Cougar misses biker, but doesn't slink away
WHISTLER, B.C.—A mountain biker training for a race called Test of Metal was riding up a trail near Squamish, west of Whistler, when he saw something brown pounce off a mossy knoll behind him.
"The next thing I know, I'm crashing off the trail," explained Dean Linnell. "I think it missed me and got the back of my bike."
It was a mountain lion. Linnell did what all wildlife experts say people should do if confronted by a cougar: He got aggressive, picking up his bike. But the cougar, which was just several feet away, wasn't retreating very far.
Soon, his riding buddies caught up with him. They started throwing rocks, almost nailing the lion in the head. The cat didn't flee. It just casually left.
"The main thing is to make sure in that situation you don't run away or show the cougar your back," said Linnell.
The British Columbia Conservation Office said to back away from a cougar, allowing it an escape route. In California, some mountain bikers riding at dusk or other low-light situations have put eye-looking lights on the backs of their helmets to deceive cougars. The idea is to make cougars, which rely on surprise when they hunt, think they're being watched.
Steamboat studies how to pair butts, bikes and beds
STEAMBOAT SPRINGS, Colo.—Bicycling seems to be on the rise, and several Colorado mountain towns are seeing a particularly big bounce in visitors this summer resulting from two big tours, the annual Ride the Rockies mass pedalthon sponsored by The Denver Post and then the USA Pro Cycling Challenge in August.
In Steamboat Springs, an effort called Biketown USA Initiative has been plotting how to make bicycling a bigger part of the summer menu. In doing so, it has looked at Whistler, which installed an innovative mountain bike park some years ago. A 2008 study found that visitors at Whistler drawn by the mountain biking spend an average $133 a day.
In Steamboat, a typical summer visitor spends $73 per day. Promoters of the bicycling initiative hope to improve that to $112 per day, reports Steamboat Today.
Bicycling is also in the news in Aspen. Mick Ireland, the mayor, is an avid road bicycle racer, and he was off to Europe to sing the praises of Aspen for its bicycling possibilities.
Meanwhile, Lance Armstrong was recently in Aspen, where he maintains a vacation home. So was Tyler Hamilton, Armstrong's former teammate who recently accused Armstrong of using dope.
An account in The Aspen Times says they met up at a restaurant, and witnesses said they talked about five minutes. They also said Hamilton tried to give Armstrong a hug, but Armstrong brushed him off. The FBI is said to be trying to get surveillance tape from the restaurant, though the tape would not have provided any conversation.
Affordable housing prices rise, even as market falls
SUMMIT COUNTY, Colo.—Not all home values have been shrinking like a mound of snow on a hot summer day. Deed-restricted homes in Summit County, Colo., appreciated 2.5 percent during the recession while single-family homes declined 21.6 percent.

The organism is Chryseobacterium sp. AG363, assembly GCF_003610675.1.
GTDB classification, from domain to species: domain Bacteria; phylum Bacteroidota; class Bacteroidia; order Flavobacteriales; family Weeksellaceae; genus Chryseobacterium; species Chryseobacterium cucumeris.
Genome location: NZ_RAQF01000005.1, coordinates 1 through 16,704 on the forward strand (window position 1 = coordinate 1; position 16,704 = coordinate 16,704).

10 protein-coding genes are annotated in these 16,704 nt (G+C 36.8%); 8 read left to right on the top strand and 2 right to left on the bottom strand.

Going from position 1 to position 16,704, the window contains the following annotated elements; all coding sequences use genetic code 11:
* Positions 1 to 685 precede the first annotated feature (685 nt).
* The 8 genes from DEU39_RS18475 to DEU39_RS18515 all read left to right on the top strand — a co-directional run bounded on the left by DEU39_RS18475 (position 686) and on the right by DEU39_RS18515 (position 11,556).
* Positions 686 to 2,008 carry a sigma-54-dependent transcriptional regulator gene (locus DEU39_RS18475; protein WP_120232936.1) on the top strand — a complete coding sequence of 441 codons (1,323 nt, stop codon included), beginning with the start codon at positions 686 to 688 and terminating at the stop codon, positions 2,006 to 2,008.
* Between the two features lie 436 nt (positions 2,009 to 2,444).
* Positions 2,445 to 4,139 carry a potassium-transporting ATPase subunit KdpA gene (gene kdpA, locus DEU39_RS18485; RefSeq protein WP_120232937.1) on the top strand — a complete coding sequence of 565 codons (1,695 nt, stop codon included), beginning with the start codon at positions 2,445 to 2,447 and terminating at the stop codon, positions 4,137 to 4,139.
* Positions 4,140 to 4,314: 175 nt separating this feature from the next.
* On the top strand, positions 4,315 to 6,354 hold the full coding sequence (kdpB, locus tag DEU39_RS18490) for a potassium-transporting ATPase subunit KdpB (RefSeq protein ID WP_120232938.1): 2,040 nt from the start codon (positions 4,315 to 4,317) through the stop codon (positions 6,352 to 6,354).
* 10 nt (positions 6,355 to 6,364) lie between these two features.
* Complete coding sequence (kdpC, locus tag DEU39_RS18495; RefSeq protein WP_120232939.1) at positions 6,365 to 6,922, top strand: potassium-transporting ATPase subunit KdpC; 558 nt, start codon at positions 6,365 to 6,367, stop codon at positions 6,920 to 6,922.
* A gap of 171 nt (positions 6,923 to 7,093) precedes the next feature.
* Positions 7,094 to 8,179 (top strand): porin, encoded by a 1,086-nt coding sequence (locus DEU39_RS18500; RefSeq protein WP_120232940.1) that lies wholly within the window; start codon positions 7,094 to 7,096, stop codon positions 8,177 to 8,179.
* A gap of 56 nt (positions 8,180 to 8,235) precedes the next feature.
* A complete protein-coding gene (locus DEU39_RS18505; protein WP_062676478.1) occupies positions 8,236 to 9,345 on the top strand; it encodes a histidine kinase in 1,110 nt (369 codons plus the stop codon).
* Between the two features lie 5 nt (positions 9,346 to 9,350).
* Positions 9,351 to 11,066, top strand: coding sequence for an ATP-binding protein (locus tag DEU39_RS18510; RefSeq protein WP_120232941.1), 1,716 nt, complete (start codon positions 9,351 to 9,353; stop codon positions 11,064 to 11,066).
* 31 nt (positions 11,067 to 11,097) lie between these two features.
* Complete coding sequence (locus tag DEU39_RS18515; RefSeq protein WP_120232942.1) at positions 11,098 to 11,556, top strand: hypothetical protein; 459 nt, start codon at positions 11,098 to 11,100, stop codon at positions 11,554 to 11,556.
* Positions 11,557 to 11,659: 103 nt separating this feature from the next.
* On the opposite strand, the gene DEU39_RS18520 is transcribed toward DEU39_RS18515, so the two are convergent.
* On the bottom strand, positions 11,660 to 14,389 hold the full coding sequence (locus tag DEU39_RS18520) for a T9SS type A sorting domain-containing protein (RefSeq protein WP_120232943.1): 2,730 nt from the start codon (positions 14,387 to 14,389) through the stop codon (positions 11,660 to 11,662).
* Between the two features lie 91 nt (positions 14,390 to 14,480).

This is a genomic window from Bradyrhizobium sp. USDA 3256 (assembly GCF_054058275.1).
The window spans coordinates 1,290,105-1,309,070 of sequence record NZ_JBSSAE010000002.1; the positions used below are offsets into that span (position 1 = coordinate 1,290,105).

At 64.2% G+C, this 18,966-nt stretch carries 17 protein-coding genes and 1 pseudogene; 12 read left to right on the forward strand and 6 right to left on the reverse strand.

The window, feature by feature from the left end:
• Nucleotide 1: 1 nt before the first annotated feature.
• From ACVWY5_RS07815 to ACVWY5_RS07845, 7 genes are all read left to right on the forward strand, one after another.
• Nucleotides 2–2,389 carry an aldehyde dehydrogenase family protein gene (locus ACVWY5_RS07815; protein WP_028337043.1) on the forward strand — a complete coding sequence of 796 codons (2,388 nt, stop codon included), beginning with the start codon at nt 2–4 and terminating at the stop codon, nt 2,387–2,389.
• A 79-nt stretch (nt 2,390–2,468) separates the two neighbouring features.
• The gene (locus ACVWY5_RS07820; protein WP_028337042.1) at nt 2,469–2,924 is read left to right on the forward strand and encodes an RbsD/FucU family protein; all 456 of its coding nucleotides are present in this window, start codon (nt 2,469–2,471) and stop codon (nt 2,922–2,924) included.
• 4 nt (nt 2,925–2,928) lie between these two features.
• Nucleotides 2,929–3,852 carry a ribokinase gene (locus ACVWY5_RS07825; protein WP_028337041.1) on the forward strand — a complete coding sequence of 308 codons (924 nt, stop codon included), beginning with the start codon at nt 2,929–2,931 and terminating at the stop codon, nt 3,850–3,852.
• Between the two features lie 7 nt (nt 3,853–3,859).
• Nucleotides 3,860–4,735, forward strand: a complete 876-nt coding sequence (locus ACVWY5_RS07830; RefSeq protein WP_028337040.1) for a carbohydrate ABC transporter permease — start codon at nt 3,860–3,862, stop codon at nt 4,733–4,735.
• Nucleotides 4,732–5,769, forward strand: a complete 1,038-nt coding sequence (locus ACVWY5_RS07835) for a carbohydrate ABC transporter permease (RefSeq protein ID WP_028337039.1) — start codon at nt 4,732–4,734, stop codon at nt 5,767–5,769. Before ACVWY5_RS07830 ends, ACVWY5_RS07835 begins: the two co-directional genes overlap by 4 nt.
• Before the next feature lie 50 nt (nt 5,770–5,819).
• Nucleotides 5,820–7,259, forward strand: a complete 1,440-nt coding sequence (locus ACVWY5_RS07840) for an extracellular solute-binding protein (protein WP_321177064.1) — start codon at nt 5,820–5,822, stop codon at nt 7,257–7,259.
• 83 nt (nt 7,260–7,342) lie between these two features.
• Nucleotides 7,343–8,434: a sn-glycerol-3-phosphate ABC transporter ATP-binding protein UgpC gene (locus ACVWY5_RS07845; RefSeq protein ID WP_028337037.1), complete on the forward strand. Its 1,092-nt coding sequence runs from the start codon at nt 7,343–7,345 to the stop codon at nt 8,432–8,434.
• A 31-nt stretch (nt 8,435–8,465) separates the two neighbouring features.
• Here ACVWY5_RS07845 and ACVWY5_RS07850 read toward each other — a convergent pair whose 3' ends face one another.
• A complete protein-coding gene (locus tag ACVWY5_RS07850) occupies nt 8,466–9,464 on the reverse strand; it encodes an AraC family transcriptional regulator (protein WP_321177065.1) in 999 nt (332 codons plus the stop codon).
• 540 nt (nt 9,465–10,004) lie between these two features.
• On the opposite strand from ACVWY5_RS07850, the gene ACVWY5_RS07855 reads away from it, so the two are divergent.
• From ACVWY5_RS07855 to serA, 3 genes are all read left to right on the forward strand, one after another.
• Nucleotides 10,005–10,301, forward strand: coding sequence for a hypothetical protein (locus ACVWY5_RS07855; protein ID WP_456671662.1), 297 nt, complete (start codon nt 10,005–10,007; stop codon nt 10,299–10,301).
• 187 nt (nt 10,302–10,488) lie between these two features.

This is based on data from June 2008 through June 2010, reports the Summit Daily News.
Of course, deed-restricted housing never had the huge gains enjoyed by free-market housing because, by definition, the deeds restrict the resale price. What's going on? David O'Neil, developer of two affordable-housing complexes in Summit County, says it's very simple.
"We have real people, buying real homes, with real dollars. As a result, it is a very stable market."
And it's a much safer investment than unrestricted market homes, he said.
Sold-out food festival a sign of the old times
ASPEN, Colo.—While doubts remain about the strength of the recovering economy, note that the Food & Wine Magazine Classic in Aspen this summer has had to turn away significant numbers of people willing to pay top dollar to taste wines and hear from top chefs talking about their craft. Few rooms were available last weekend, reports The Aspen Times.
"People are in disbelief, so I hope they realize that they can't wait until the last minute next year, as this could be signaling a slow return to the old days," said Bill Tomcich, president of Stay Aspen Snowmass.
It was, he said, the first time since 2008 that guests were turned away.
Whistler requires new homes be 'solar-ready'
WHISTLER, B.C.—Whistler and 35 other town and cities in British Columbia have agreed to require all new single-family homes built within their boundaries be "solar hot-water ready."
Solar thermal eliminates burning gas or electricity to produce hot water. In some cases, hot water produced by roof-top and other solar-thermal collectors is used for space-heating purposes.
Pique Newsmagazine notes that solar hot water collectors will not be required. The added installation could cost $6,000 to $8,000, according to one local building contractor.